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Maintaining Health & Wellness Resolutions: Expert Tips

New Year, New You: Expert Insights on Maintaining Health and Wellness Resolutions

As the New Year dawns, so does the tradition of setting resolutions, especially those pertaining to health and wellness. The prospect of a fresh start prompts many to strive for improved fitness, better nutrition, and overall wellness. However, achieving and maintaining these resolutions can often be challenging, requiring not just determination but also a well-strategized plan.

Embracing Gradual Change

The high failure rate of New Year’s resolutions is largely due to unrealistic expectations and an impatience for instant results. According to Maya Feller, a New York-based dietitian, and Rebecca Scritchfield, a Washington D.C.-based dietitian and certified exercise physiologist, the key is to view change as a gradual process, not an overnight miracle. They advocate for setting attainable goals, such as increasing vegetable intake, and constructing a solid foundation of healthy habits.

Steering Clear of Quick Fixes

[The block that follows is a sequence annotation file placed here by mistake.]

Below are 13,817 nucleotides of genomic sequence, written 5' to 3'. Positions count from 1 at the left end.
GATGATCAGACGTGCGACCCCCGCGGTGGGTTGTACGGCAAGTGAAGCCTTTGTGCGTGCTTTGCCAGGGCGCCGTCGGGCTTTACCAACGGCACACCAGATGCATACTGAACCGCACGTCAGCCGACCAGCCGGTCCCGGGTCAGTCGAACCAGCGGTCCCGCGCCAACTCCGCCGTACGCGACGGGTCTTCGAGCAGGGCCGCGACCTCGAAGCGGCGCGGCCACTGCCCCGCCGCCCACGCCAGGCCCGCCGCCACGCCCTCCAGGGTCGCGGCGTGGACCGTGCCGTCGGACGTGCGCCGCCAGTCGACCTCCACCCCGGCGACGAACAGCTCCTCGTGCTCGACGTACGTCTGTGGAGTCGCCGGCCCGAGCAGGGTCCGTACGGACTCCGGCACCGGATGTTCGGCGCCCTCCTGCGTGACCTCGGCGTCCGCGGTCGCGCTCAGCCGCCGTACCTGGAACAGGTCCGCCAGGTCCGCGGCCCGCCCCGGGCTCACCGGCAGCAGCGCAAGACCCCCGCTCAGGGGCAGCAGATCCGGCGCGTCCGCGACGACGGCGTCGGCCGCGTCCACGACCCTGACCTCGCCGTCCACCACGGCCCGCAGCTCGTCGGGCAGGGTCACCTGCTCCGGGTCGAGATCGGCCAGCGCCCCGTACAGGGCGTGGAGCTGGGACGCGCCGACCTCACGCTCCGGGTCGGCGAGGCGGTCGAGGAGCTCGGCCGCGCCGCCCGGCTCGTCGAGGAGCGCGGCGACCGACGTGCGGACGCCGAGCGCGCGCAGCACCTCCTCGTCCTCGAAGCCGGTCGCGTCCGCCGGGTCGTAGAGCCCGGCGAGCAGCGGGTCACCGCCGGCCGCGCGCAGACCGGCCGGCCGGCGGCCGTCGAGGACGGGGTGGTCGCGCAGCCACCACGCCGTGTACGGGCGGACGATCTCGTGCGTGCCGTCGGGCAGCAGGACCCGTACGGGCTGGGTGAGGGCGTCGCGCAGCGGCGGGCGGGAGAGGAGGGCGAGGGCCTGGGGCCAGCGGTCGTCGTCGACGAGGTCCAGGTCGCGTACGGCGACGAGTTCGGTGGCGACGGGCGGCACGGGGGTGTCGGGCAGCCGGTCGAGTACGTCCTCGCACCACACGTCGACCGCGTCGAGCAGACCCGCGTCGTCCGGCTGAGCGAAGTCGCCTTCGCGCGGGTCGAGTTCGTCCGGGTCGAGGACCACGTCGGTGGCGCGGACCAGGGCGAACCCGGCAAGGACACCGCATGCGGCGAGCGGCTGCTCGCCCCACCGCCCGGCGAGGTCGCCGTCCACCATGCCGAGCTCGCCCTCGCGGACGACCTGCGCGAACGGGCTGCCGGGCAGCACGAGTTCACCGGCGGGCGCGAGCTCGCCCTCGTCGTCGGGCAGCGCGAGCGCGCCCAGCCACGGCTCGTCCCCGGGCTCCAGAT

Scritchfield advises against extreme, quick-fix plans which often lead to feelings of shame or deprivation. Instead, she promotes a kinder, more moderate approach that allows for flexibility and adjustment. Resolutions, she says, should be specific, measurable, and most importantly, written down. Sharing these goals with others can also contribute to long-term success by creating a sense of accountability.

Patience, Persistence, and Self-Compassion

Statistics show that while 48% of Americans aim to improve their fitness as a New Year’s resolution, most resolutions last only two to three months. This highlights the importance of patience, persistence, and self-compassion in the resolution-keeping process. Eileen Anderson, director of Bioethics and Medical Humanities at Case Western Reserve University, advocates for an incremental approach to habit change, breaking big goals into smaller, manageable steps. She also underscores the profound influence that world events, such as the COVID-19 pandemic, can have on the resolutions people choose to make.

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